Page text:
I’ve always been fascinated with the raw numbers relating to the operational status and growth of Bitcoin, especially as we ride the rollercoaster of the adoption life cycle. It’s why I created Statoshi.info in 2014 to track bitcoin metrics from the perspective of a full node.
To that same end, I’ve compiled statistical measurements of Bitcoin’s growth in 2019 from a variety of sources. It is difficult to see all of the moving pieces since the data is so distributed, but the picture becomes more clear when you bring them all together.
The one theme that I’ve taken away from all of these metrics is that 2019 was a quiet year for Bitcoin. Some metrics show continued pullback from the previous hype cycle while others are fairly flat, while some show modest growth. 2019 was a year of building; I expect the efforts expended in 2019 to yield results in the coming years.
Bitcoin is at the forefront of an increasingly complex ecosystem that continues to grow in a variety of ways. And for the 11th straight year, it stubbornly refused to die – though it would be premature to predict the death of Bitcoin obituaries!
Relative search interest remains high in developing countries.
General interest in educational resources remained low.
As usual, exchange rate spikes tend to result in a feedback effect of inciting more interest.
Academic interest continued to increase, which is great for the long-term prospects of this industry as we continue to gain a greater understanding of what we’re building.
Google Scholar articles published mentioning Bitcoin:— Jameson Lopp (@lopp) December 23, 2019
2019: 13,700 (will ⬆️ due to listing lag)
Funding and Forking
Venture capital funding was down 18% year over year – from what I’ve heard it’s mostly due to a cooling off on the “blockchain solves everything” hype.
Blockchain industry venture capital funding:— Jameson Lopp (@lopp) December 23, 2019
Source: https://www.coindesk.com/bitcoin-venture-capital & Crunchbase.com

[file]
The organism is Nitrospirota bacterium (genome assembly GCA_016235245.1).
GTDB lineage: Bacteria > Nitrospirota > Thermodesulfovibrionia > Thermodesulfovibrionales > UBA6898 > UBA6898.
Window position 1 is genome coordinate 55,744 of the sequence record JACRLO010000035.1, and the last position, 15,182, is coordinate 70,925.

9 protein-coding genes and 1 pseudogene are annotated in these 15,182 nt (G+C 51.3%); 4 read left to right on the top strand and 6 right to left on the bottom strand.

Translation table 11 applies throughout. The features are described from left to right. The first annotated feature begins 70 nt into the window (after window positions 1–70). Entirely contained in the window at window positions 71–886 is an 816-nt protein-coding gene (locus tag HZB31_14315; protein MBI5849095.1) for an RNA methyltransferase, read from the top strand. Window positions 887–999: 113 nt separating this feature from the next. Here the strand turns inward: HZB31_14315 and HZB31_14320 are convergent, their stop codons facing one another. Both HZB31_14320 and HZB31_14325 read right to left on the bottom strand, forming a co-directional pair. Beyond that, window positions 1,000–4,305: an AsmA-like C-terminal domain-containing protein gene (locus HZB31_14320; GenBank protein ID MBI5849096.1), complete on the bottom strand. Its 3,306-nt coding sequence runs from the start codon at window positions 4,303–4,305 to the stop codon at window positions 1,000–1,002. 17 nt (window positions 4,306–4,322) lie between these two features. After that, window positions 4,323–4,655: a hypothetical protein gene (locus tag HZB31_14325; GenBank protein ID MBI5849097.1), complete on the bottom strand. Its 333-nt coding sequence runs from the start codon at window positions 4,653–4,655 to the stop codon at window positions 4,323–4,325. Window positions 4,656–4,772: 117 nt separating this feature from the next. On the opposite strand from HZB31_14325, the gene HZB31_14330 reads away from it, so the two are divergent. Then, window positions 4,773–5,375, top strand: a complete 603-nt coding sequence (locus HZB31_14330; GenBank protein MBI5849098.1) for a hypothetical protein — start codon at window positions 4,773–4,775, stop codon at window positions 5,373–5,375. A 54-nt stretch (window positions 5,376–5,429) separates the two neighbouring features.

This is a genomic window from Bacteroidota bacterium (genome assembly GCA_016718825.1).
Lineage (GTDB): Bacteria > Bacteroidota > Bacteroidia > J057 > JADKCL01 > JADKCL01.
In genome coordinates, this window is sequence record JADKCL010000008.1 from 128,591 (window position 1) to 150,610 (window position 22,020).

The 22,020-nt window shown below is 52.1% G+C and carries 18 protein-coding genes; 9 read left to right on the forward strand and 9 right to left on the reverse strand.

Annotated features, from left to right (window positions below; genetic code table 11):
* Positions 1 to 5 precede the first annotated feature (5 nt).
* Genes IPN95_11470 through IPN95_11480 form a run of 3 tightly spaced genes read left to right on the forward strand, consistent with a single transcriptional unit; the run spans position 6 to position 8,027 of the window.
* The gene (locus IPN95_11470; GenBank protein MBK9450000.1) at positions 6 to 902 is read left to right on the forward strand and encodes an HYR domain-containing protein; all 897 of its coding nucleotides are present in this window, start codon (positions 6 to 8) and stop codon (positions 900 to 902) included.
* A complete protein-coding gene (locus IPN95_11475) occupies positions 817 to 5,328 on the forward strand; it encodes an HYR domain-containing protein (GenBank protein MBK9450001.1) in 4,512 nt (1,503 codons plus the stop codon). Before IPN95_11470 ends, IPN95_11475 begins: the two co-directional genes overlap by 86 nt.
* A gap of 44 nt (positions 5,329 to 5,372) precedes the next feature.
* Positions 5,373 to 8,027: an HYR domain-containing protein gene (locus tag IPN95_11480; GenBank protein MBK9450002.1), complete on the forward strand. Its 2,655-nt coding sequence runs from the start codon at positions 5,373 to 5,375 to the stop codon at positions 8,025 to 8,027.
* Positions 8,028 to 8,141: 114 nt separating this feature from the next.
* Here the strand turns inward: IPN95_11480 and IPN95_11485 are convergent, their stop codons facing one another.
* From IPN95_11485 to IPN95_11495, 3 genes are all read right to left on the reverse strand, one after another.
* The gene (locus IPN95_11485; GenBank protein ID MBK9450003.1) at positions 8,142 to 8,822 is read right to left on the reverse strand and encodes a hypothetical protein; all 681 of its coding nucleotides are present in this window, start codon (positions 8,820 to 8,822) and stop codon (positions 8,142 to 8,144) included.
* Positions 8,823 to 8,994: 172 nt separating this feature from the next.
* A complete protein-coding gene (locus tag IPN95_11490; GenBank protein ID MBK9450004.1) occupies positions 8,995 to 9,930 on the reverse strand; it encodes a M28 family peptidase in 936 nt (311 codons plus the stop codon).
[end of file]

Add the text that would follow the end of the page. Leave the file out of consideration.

The red hot ICO market crashed by 85% year over year as many overfunded overhyped projects failed to deliver on their promises.
Although BTC’s exchange rate doubled over the course of the year, volatility was fairly low.
As we’ve seen several times over Bitcoin’s history, crashes cause flight from more speculative crypto assets to the relative “safe haven” of BTC, which results in the relative share of the market value going up. Bitcoin doubled in price during 2019 but many altcoins were either flat or in the red, increasing its “dominance” even further.
While development of Lightning Network made significant progress in 2019, which I’ll cover later on, due to its stronger privacy features we’ll always have more accurate statistics of on-chain activity.
A more controversial aspect of the changing nature of bitcoin is the transaction fees. Rising fees caused significant frustration for users trying to transact in smaller amounts of value during late 2017 and early 2018, but they have since fallen off a cliff due to a variety of factors. Lower transaction demand, improved fee estimation algorithms, adoption of segregated witness, transaction batching, and lightning network have resulted in more efficient use of block space and less contention for this scarce resource.
UTXO set growth went back to 2017 levels, reversing the downward trend seen in 2018.
Bitcoin Data Anchoring
While you may think of bitcoin as being a cryptocurrency, some users think of it as a trust anchor. By embedding data into Bitcoin’s blockchain, other systems can gain new properties such as tamper evidence and immutability.
The amount of outputs that embedded data into the blockchain increased at an unprecedented rate in 2019, mostly due to Veriblock’s “proof of proof” mining coming online. It will be interesting to see if this is sustainable during periods of higher demand for block space that cause transaction fees to rise significantly.